Main hall Grand Central Terminal, New York by Aliaksei via Colourbox
Whenever I pass through, I look up at the celestial constellations painted on the ceiling, a reminder that beyond the towering buildings and human achievements of the Big Apple, there is a bigger, more awesome universe out there full of infinite possibilities.

In contrast, to say that the current Penn Station does not inspire would be an understatement. It is a drab grey subterranean purgatory that one endures en route to one’s final destination. It serves its purpose.

Penn Station by Lee-Sean Huang
Penn Station by Lee-Sean Huang

What if more public services could be more like Grand Central and less like Penn Station?

As designers, “public services” include infrastructure, both physical and intangible, for the common good of residents and visitors. The term also encompasses public-private partnerships such as LinkNYC, which provide benefit to the public but funded with corporate advertising and sponsorship money.

A service doesn’t have to be old or expensive like Grand Central in order to inspire and uplift. Take for example the “I Voted” stickers that we get on Election Day. These small symbols offer a little bit of decorative delight to complement our outfits that day, but also signal our pride in exercising our rights as citizens of a democratic society.

What if there were a way to signal that same kind of pride when we fulfill our civic obligations after jury duty or on tax day?

Or imagine if the process of getting your driver’s license at the DMV could fill you with the same exhilarating feeling of freedom as driving down an open highway on a summer’s day?

As a service designer, it is my job to work with governments, companies, and communities to ask questions like these and to design customer and citizen experiences that live up to those questions. While we must take into account financial, environmental, and bureaucratic constraints when designing public services, we also need to ask bigger and bolder questions.

Instead of simply asking, “how do we make this work?” We could ask, “how do we make this transformative or transcendent?” In addition to asking, “how do we make this service better?” We could also ask, “how can this make US better?”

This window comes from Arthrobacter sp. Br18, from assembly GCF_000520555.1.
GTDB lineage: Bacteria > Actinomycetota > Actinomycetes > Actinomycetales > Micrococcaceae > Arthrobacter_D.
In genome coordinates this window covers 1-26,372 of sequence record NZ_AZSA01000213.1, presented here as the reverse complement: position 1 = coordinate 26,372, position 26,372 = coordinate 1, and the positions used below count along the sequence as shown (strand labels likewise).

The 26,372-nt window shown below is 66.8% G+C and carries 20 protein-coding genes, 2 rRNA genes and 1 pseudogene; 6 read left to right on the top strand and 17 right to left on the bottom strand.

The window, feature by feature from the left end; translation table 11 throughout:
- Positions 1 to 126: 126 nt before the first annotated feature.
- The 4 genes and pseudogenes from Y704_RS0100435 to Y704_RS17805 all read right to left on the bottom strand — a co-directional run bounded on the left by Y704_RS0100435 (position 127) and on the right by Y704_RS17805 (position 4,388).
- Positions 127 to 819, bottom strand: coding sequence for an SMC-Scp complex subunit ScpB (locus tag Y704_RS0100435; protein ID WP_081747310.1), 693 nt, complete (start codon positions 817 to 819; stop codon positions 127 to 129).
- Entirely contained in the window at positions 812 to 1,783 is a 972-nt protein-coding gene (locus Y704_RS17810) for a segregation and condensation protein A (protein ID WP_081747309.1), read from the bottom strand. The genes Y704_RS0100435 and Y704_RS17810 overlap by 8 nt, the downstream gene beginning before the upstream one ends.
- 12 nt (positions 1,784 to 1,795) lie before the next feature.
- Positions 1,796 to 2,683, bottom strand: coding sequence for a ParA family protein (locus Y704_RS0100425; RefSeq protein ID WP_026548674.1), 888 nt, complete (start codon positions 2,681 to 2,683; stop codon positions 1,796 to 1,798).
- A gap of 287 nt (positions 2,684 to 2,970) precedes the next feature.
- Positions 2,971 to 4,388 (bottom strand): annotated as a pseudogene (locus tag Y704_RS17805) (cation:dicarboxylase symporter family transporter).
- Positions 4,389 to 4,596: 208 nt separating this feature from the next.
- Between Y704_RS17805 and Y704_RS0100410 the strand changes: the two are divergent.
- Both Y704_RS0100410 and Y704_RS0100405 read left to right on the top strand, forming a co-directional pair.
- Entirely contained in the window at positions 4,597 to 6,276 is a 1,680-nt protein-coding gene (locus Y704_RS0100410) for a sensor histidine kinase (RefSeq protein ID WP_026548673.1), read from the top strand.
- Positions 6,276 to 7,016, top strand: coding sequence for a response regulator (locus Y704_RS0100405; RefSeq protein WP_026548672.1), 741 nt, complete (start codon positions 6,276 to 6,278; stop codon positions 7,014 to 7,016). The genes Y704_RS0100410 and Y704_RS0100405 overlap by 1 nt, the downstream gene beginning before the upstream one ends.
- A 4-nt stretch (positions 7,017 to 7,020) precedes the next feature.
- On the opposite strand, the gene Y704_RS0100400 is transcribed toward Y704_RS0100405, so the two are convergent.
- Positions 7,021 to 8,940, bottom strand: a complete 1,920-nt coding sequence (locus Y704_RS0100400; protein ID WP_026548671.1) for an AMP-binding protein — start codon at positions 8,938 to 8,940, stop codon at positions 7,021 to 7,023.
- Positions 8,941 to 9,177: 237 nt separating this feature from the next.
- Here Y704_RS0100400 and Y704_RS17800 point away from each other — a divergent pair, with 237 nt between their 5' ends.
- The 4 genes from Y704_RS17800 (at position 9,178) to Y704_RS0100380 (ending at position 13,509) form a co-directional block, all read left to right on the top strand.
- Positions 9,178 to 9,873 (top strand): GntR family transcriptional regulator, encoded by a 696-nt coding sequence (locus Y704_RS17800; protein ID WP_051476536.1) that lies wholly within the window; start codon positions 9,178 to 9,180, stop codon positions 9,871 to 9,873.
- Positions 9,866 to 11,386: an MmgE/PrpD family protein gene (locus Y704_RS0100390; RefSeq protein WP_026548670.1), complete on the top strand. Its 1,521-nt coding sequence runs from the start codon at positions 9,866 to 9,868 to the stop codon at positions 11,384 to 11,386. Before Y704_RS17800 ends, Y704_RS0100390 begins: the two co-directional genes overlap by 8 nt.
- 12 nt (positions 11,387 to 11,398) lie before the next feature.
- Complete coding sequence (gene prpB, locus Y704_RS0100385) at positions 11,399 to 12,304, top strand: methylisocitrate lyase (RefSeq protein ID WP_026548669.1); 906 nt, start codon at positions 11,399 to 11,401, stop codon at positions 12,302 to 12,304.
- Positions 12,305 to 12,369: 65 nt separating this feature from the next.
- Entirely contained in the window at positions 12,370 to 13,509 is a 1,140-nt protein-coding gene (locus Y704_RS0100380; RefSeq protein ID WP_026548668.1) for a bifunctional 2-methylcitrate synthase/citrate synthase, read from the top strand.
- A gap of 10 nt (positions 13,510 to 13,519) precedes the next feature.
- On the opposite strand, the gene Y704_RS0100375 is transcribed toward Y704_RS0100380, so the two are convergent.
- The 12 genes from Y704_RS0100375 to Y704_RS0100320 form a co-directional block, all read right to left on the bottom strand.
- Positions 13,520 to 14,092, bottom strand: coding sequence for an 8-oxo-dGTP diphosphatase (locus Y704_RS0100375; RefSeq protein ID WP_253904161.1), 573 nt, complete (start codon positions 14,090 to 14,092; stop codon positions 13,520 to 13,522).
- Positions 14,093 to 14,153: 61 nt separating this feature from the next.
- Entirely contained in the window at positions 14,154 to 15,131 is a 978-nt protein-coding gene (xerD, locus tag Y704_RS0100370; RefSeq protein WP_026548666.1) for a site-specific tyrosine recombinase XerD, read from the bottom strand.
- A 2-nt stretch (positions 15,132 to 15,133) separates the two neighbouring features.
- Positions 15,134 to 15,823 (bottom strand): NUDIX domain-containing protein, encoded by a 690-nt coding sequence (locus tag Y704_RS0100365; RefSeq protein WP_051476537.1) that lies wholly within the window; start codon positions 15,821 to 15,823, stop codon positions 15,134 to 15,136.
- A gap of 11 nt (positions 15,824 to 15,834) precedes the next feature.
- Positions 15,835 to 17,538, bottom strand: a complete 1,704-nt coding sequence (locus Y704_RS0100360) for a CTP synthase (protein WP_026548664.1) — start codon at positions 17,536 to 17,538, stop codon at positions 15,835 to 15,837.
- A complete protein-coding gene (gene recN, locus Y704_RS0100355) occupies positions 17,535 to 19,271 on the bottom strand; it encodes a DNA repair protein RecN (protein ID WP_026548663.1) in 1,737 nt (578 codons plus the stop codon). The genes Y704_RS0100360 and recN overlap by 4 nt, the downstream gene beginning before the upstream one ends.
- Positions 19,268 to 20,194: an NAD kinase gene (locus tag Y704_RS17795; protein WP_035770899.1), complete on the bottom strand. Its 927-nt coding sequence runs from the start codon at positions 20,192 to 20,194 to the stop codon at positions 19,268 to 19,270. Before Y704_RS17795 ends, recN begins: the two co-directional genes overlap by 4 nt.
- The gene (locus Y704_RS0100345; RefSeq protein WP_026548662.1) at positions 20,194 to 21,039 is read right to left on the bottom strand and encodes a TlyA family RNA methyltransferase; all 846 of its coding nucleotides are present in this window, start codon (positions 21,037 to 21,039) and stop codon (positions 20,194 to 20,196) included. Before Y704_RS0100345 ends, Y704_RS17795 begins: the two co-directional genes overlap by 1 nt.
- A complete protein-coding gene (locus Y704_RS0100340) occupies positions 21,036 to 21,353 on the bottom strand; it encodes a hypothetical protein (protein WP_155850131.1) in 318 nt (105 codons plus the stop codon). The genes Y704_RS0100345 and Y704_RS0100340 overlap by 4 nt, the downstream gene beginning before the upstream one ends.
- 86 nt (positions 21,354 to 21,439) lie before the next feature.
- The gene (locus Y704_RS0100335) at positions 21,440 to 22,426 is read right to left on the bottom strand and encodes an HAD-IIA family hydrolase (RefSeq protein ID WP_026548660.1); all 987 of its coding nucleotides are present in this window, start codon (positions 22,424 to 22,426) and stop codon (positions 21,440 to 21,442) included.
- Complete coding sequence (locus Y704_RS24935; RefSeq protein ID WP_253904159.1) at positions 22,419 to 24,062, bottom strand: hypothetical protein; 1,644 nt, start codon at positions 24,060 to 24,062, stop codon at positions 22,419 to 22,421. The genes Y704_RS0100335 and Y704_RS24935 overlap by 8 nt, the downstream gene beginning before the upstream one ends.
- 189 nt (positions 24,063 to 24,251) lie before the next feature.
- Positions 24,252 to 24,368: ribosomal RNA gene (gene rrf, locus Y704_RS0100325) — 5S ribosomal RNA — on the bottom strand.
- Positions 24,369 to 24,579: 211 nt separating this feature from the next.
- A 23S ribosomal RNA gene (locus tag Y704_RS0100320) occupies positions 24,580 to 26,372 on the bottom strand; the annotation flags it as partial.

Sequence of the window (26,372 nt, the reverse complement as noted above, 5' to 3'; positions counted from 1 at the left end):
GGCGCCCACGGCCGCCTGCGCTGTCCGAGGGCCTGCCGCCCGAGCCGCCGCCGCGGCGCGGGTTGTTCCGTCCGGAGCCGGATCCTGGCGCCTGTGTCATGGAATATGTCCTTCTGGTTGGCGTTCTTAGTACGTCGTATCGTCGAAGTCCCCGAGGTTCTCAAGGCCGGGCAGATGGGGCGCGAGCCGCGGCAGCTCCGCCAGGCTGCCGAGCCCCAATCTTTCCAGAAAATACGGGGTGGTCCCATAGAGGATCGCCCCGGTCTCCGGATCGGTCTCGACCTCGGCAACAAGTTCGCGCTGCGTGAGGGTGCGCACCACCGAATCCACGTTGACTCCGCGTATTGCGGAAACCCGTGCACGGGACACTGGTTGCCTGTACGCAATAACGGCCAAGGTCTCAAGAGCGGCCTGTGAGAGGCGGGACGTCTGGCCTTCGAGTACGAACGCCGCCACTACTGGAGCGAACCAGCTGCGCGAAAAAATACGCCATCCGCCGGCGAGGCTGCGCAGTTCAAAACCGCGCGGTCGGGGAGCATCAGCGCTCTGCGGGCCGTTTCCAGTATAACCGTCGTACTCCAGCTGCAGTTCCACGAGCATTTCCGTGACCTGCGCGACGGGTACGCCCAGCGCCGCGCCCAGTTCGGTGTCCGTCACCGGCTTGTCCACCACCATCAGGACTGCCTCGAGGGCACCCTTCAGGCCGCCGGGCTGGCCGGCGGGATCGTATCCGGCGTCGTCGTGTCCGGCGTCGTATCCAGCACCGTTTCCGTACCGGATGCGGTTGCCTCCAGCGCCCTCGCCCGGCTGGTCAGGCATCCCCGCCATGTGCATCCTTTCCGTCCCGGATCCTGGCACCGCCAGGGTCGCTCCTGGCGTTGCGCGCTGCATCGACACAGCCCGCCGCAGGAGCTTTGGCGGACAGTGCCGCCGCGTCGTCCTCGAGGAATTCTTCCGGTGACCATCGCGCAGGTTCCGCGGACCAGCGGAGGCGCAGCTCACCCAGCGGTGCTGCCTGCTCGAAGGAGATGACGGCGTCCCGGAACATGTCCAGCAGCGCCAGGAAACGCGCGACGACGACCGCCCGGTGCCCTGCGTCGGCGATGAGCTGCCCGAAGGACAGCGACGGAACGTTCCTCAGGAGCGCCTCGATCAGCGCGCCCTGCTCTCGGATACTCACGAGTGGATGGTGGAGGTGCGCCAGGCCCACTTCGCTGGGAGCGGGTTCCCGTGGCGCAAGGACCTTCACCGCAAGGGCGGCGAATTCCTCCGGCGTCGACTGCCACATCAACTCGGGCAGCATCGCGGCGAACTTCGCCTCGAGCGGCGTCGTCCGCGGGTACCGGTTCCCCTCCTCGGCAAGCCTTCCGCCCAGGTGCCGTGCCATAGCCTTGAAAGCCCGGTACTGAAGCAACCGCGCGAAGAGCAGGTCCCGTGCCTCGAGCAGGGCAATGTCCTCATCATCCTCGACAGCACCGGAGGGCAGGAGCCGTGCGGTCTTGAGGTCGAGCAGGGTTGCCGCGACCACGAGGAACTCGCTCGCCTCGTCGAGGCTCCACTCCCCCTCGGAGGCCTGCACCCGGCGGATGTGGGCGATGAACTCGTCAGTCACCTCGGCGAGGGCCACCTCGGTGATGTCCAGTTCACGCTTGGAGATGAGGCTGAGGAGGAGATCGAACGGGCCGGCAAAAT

In order to ask these bigger questions, funders and buyers of design projects also need to broaden the scope of their vision, instead of simply looking at the narrow requirements and specific needs a project serves.

In my own work with New York City’s Design for Financial Empowerment project, we have taken an approach that starts with a question: how might we increase client retention (and in turn, outcomes) for the City’s free financial counseling services? This service helps New Yorkers deal with everything from creating a budget and paying down debt to getting a back account or mortgage. In the end, we arrived at a design approach that would inspire community and engagement, including live events, interactive video, and a “loyalty punch card” to help clients track their progress. If we had started with the question, “how might we use a mobile app to improve financial counseling,” we would have defined our scope too narrowly.

For example, a designer looking to transform the airport experience wouldn’t just think about speed and efficiency. They might ask, how do we bring back the humanity and romance of air travel? How do we design airports to better remind us that travel is ultimately about fostering better human connections, whether with people across the country, or across the world?

If we are to make American infrastructure and public services transcendental, than we all, whether we be designers, public administrators, politicians, or concerned citizens, need to think bigger. We need to design for a higher purpose: civic interdependence and a more perfect Union.

Lee-Sean Huang is a designer, educator, and futurist based in New York City. He is a co-founder of Foossa, a service design and storytelling consultancy and a participant of the Allies Reaching for Community Health Equity (ARCHE) Public Voices Fellowship with The OpEd Project. He also teaches design and futures thinking at the Parsons School of Design, where he is also an affiliate of the DESIS Lab and the Design for Financial Empowerment project.

Originally published at on June 1, 2017.